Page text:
Even with diligent supervision and care, accidents can happen to the best of us, especially curious children. A blow to the face or other incident might create impact trauma that may make a tooth fall out of its socket.
Children typically will lose their baby teeth. But if they knock out one of their primary teeth, you should still contact a dentist to ensure they did not sustain other dental damage. However, they will not need the baby tooth replaced.
But if the child loses a permanent adult tooth, you will need to take prompt action if you want to try to save the tooth and put it back in their mouth. You can feel confident in the steps to take when you know what to do ahead of this dental emergency. So read on to learn more about what to do in the event of a knocked-out tooth.
Steps to Take If a Child Knocks Out a Permanent Tooth
Preserve the Tooth as Well as Possible
If a child loses a permanent tooth, collect it as soon as possible. Make sure you handle the tooth from its crown rather than the root. The root contains sensitive nerves that could suffer more damage if you touch it.
If the tooth is dirty, from touching the ground, for instance, you can gently rinse it with milk. You might use water if milk is not readily available. Do not rub at the tooth with a cloth or other item though, as this could result in more damage.
The tooth will need to remain moist to preserve it, so if you can, gently place the tooth back in the socket of the child’s mouth. Do not force it into this spot, but saliva will help to keep the tooth healthy for longer.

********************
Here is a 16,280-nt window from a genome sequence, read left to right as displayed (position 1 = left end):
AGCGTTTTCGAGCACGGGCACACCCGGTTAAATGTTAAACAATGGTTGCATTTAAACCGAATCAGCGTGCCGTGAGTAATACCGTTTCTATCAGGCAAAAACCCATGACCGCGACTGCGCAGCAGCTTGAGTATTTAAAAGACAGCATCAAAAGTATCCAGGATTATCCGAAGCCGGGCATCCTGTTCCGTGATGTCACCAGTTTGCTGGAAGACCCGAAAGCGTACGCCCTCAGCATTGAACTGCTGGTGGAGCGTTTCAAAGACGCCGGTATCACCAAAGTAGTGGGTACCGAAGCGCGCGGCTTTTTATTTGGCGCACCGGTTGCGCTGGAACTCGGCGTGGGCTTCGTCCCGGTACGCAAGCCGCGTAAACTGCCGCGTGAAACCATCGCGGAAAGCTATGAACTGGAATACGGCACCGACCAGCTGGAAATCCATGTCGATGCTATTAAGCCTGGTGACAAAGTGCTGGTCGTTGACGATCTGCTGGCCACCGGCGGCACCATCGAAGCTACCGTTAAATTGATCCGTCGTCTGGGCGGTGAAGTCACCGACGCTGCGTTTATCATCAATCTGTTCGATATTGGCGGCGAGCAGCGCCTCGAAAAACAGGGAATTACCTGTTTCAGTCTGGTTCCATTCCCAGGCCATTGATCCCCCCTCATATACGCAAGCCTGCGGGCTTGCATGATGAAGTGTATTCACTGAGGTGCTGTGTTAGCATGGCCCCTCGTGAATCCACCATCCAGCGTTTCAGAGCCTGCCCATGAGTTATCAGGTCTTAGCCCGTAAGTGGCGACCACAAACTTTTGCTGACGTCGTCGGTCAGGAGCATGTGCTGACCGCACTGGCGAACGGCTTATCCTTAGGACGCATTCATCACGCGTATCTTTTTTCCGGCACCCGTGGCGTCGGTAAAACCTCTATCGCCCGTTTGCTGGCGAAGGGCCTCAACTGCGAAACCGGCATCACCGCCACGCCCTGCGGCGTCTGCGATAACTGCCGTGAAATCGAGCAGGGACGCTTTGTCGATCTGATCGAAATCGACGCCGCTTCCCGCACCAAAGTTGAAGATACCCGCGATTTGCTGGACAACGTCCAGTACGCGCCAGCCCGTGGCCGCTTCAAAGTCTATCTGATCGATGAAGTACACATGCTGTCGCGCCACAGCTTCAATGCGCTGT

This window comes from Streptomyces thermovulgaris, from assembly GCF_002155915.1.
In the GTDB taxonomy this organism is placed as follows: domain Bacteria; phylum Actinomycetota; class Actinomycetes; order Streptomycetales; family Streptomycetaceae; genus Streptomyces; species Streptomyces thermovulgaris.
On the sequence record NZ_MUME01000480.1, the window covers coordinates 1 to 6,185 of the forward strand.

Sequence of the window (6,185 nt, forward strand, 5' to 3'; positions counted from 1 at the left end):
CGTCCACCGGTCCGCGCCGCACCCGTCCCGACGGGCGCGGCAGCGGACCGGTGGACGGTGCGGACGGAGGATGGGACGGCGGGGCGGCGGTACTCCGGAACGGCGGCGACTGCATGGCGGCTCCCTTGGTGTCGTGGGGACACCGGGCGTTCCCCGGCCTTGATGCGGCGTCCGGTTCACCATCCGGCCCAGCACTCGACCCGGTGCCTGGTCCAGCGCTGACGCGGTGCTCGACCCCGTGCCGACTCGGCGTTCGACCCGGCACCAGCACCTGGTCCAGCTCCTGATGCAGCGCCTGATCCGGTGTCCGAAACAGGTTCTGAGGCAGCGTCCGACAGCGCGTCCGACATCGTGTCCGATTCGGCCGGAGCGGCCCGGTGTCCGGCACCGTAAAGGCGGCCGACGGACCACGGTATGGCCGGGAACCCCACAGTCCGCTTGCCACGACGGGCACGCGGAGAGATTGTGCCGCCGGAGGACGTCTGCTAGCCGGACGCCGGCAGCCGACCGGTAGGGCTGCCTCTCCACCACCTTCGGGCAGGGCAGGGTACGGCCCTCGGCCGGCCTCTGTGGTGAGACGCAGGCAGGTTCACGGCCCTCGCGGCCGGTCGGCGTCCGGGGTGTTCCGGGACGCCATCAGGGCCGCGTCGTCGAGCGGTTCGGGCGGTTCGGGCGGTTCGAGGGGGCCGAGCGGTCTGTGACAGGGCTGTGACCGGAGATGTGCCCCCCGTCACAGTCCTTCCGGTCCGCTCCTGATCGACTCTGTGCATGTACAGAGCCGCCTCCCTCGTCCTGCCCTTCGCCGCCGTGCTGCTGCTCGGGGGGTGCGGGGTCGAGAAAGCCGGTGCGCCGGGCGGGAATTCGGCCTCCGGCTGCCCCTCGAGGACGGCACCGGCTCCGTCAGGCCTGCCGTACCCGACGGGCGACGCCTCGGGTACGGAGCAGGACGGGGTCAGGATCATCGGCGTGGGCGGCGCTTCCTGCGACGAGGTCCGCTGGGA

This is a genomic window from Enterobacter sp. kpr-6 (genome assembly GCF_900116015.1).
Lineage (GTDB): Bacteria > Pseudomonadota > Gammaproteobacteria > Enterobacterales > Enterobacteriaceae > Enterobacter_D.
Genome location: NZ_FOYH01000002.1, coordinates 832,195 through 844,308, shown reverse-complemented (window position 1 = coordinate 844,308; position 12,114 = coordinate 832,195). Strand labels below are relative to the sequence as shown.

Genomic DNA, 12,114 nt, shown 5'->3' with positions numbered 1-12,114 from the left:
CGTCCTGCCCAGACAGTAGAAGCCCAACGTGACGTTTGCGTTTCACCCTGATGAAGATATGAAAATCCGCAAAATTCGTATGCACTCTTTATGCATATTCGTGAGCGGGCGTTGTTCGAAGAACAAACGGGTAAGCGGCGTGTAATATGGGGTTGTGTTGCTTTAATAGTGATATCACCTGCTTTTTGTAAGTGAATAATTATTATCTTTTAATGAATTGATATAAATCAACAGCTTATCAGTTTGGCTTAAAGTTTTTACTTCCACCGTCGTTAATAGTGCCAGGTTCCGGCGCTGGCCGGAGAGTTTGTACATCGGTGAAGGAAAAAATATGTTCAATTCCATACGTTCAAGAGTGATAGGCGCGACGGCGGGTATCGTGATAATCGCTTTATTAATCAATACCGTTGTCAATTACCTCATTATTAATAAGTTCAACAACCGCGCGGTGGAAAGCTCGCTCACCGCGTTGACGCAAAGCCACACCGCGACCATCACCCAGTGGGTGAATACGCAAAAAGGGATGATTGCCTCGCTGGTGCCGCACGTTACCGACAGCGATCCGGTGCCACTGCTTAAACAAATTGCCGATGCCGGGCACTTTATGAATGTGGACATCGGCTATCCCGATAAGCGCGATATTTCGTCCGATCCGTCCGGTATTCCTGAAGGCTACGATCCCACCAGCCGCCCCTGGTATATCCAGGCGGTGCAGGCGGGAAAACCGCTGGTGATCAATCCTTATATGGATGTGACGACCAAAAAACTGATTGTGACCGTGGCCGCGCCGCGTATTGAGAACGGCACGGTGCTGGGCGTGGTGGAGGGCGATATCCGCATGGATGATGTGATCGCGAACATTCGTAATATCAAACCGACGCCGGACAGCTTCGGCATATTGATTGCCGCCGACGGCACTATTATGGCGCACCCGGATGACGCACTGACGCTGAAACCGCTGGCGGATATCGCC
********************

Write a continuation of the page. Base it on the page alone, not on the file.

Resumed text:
If you worry about the child swallowing the tooth, store the tooth submerged in a cup filled with spit. You might also place it in a cup of milk or water.
Attend Emergency Dentist Appointment
Call your child’s pediatric dentist right away for the highest chance of success if they knock out a tooth. Or you can go straight to the dentist’s office, bringing the tooth with you.
Time is of the essence, so go within a half hour of the dental injury if you can. Delaying this dental attention could impede the success of this tooth restoration.
When you arrive for the appointment, the dentist will start by flushing the socket and putting the tooth there. They can keep it in place with a splint. The tooth should attach within three or four weeks, but if the tooth fractured, it may need more time to heal fully.
Make sure your child follows your dentist’s aftercare instructions so that the tooth can reattach properly. Attend any recommended follow-ups to avoid any complications. If for some reason the dentist cannot attach the tooth, they may talk to you about tooth replacement options using restorative dental treatments.